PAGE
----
Ken Koh

Clinical posts from members and guests of the Australasian Society for HIV, Viral Hepatitis and Sexual Health Medicine (ASHM) from various international medical and scientific conferences on HIV, AIDS, viral hepatitis, and sexual health.

Evaluating PrEP and HIV Treatment as Prevention in Australia

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This stream covered quite a range of issues in regards to PrEP and it's use.

Dr Zablotska told us that community surveys show informal prep is currently being used in AustraliaPrEP was being accessed were through state based PrEP demonstration projects or through self importation. It was important to know the likely eligibility and demand for PrEP in the community. Based on the highest risk group ie MSM and using national statistics, self reported data and guidelines - conservatively it was estimated that eligibility and demand for PrEP ranged from 2500 to 6000 cases.

Dr John de Wit presented data on the change in sexual behaviours and risk reduction in men who are on PrEP. Using baseline and 3 month questionnaires from VicPREP - nothing changed in subjects with regular partners, in either frequency of sex or risk reduction practices. In subjects with casual partners - there was no change either BUT there is a moderate reduction in condom use in casual partners, specifically an increase in 'never used a condom' and a decrease in 'most of the time' in the last 3 months.

This was definitely a difference between trials/extension projects vs demo projects. It is possible that there was a selective change in risk reduction practices, based on informed decision making to balance risk and pleasure. A focus on 'real world' use of PrEP would have to be on sustained education and support on sexual risk reduction strategies, including condom use. This would especially be important for other STIs. This was my take home message from these sessions.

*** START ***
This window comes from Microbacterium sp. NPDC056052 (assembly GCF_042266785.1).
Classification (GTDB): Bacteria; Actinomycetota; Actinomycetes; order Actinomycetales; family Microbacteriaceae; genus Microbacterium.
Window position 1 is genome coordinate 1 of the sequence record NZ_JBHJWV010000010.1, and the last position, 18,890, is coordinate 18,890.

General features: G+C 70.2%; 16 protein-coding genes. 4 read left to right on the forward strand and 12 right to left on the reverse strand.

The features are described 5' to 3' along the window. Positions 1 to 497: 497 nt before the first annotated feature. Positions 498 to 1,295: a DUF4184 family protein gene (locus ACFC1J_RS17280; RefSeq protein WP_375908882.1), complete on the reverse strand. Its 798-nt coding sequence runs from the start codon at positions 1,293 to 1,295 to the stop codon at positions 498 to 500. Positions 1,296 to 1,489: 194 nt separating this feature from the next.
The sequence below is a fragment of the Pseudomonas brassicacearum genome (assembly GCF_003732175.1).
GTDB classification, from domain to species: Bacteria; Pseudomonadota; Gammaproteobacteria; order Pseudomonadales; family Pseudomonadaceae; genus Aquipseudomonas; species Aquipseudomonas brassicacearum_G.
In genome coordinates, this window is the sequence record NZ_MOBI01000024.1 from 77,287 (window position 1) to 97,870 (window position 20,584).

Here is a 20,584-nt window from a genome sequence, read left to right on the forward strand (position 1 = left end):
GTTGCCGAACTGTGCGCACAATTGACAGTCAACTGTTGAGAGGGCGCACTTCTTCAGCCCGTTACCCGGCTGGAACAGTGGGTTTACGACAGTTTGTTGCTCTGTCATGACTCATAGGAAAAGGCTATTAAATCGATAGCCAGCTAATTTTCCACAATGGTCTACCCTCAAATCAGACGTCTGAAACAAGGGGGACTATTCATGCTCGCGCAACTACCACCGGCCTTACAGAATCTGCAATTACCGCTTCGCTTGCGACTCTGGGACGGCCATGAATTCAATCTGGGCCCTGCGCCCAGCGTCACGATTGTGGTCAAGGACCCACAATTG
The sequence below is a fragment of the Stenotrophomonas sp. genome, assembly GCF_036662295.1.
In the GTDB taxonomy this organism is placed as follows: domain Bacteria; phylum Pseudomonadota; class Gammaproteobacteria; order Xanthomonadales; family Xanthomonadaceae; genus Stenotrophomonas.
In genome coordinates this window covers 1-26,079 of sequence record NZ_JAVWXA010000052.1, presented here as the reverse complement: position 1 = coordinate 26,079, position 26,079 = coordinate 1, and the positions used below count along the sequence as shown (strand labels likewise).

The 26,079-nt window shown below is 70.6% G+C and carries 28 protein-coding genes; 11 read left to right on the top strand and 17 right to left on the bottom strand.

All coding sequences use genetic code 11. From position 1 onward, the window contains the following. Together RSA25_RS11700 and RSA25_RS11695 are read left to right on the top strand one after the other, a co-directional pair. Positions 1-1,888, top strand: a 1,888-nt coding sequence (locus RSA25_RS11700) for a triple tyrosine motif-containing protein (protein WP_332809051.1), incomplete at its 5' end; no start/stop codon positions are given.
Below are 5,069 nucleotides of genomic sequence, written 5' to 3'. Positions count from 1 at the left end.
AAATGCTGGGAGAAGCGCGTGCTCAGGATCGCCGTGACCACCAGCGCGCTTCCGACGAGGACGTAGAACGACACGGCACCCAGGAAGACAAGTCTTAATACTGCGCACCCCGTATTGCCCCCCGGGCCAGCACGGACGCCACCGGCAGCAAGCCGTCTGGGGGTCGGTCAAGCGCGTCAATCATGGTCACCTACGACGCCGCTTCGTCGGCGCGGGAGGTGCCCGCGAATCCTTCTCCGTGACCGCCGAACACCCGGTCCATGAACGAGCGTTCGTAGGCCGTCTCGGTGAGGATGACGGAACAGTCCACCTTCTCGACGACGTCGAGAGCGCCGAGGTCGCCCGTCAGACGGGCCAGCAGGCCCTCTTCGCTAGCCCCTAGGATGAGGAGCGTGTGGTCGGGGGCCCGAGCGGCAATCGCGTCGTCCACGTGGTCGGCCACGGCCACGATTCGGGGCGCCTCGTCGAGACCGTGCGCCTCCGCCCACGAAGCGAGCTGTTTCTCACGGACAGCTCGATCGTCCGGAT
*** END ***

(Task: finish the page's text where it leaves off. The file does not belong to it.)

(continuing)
Dr de Wit then spoke about the early experience of men using PrEP in the VicPREP demonstration project. Although 53.9% of subjects reported missing ANY prep doses, the median number of doses missed was 1 dose. This didn't alter the effectiveness of PrEP. The main reason? Forgetfulness!

 
Six men reported interrupting the use of PrEP for 2 days or more. the reasons? They were myriad but included travel, perceiving that they were not going to have sex or actually not having sex, waiting for pills to arrive, depression, and other unrelated minor ill health issues.
 
Significantly there were changes in the perception of sex inline with views espoused by Dr Grant at the PrEP forum. The use of PrEP was associated with empowerment of the individual, healing of trauma, mitigation of fear and generally was received well by partners/contacts.
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